For Immediate Release: 10/1/2019 4:50 pm
The City of Worcester has been awarded $5.6 million in federal grants from the U.S. Department of Housing and Urban Development’s (HUD) Office of Lead Hazard Control and Healthy Homes.
The City received a $5 million grant in Lead Hazard Reduction program funding and an additional $600,000 in Healthy Homes initiative funding for citywide use for qualified property owners. This is the largest award the City has ever received for the abatement of lead paint hazards. In April 2018, HUD awarded the City with a Grantee of Distinction award for its use of lead funding. Since 2007, the city has been awarded more than $15 million in Lead Paint Abatement and Healthy Home grants.
For the current grant, the City will address lead hazards in 250 housing units providing safer homes for low and very low-income families with children. The City will also perform healthy homes interventions in 120 units. The City will collaborate with a diverse set of local partners to accomplish this work, including UMass Memorial Children’s Medical Center, the Southeast Asian Coalition and the Edward M. Kennedy Community Health Center. In coordination with our community partners, the City will provide a united message regarding the health conditions caused by our housing stock, including lead poisoning and asthma.
The $600,000 Healthy Home Intervention supplemental unit funding will be based upon conducting Healthy Homes Rating System analysis in the 29 housing hazards identified in the Healthy Home Rating System. The proposed uses include but are not limited to: Damp & Mold Growth, Radiation, Falls on Level Surface and Stairs, Domestic Hygiene, Personal Hygiene, Sanitation and Drainage, Electrical Hazards, and Building Code Issues.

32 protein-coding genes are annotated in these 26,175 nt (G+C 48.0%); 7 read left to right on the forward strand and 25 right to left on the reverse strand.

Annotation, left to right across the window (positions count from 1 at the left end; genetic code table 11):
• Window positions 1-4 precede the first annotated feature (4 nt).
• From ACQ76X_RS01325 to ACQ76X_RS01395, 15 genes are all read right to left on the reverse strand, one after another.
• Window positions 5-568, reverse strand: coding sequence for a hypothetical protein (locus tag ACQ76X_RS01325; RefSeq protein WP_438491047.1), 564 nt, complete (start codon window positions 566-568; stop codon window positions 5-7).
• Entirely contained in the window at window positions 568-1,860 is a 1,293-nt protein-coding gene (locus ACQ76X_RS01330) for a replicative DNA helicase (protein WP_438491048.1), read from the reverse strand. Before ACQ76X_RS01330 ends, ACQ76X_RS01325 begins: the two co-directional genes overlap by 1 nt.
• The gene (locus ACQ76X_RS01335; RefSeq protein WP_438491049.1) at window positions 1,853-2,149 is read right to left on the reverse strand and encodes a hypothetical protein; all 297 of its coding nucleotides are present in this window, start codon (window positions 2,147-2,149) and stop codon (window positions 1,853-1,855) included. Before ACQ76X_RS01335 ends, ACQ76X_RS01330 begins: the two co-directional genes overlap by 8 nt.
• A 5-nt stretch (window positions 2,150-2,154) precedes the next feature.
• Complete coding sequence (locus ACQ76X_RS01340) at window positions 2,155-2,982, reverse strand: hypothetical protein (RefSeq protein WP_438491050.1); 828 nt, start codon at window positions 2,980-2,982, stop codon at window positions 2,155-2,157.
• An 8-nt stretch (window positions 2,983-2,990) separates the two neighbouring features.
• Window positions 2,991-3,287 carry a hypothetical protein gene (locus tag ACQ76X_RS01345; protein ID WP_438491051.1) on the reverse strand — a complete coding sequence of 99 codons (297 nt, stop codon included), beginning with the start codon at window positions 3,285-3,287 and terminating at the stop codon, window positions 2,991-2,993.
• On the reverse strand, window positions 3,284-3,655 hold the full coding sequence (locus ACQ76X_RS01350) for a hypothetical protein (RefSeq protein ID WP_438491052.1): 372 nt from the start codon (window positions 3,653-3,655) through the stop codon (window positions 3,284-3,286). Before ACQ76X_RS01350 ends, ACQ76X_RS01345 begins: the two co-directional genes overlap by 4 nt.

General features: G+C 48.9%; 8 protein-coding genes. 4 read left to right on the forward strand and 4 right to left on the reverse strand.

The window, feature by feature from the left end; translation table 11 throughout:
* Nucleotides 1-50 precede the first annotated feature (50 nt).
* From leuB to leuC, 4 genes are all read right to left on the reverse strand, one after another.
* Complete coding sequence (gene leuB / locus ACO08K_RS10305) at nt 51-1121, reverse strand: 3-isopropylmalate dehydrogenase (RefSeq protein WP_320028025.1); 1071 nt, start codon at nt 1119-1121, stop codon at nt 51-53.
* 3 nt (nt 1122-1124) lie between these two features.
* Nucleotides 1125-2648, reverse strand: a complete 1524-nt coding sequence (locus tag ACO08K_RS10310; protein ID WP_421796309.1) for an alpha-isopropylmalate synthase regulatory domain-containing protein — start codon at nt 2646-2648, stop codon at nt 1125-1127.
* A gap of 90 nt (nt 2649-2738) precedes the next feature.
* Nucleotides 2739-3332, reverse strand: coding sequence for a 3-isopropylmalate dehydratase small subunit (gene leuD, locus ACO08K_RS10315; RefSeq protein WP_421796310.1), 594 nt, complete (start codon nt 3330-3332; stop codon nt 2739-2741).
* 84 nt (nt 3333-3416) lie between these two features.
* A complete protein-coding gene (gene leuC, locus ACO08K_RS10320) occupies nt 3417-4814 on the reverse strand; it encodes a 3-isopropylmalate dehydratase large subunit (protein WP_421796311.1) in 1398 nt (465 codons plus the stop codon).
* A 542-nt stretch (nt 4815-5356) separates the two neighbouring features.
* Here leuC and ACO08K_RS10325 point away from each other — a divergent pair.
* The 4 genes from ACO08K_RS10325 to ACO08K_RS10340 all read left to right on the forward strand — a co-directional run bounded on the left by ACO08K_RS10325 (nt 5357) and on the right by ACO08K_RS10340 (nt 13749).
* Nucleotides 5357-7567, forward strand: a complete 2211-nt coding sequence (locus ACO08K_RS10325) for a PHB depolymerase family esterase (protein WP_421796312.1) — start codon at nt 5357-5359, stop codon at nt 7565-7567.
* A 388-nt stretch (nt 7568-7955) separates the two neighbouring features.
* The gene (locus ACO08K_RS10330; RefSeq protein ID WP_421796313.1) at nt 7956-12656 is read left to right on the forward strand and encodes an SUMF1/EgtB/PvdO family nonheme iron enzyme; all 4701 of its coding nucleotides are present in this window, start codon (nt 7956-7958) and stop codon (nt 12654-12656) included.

“As a city, and as a community, keeping our children and families healthy is always a priority,” said City Manager Edward M. Augustus Jr. “This federal funding will help strengthen our local efforts to further reduce childhood lead poisoning within our diverse housing stock. We’re committed to keeping our housing options as safe as possible for everyone.”
“This is incredible news for the City of Worcester,” said Congressman Jim McGovern. “Every family deserves a healthy place to call home, and every child deserves a safe environment to learn and grow. Many of Worcester’s homes are over a hundred years old, so protecting against lead poisoning here poses a unique challenge. These federal dollars represent a huge investment in Worcester’s future. I look forward to continuing to partner with city leaders to support safe, healthy low-income housing options for all our families.”
Worcester is considered a gateway city, which includes a large percentage of housing stock from the industrial revolution era (1880-1920). As such, a large percentage of housing stock is multi-family housing, which was used to house factory workers. Due to the large percentage of deferred maintenance on these properties, there is a continued need to rehabilitate and make this housing stock healthy and safe for children under six years of age.
According to the American Community Survey Five-Year Estimate, 33,231 housing units in Worcester were built before 1940 and 61,988 were built before 1978 (87% of the overall housing stock).
Worcester is home to 14,009 children under six years of age. These children live in 7,911 units throughout the city, with 19.4% of families with children under the age of five living below the poverty line. In 2018, 5,543 children between 9-47 months of age were tested for lead. Of those tested, 85 (1.5%) had a blood lead level (BLL) greater than 5ug/dL and 27 (0.5%) had a BLL of greater than 10ug/dL.
The City of Worcester currently has a 77% initial screening rate, which is higher than the state average of 73%, yet remains a high-risk community for childhood lead poisoning. Massachusetts requires all children to be tested between 9-12 months, and at two and three years of age. All children are required to be tested prior to entering daycare, pre-kindergarten, or kindergarten.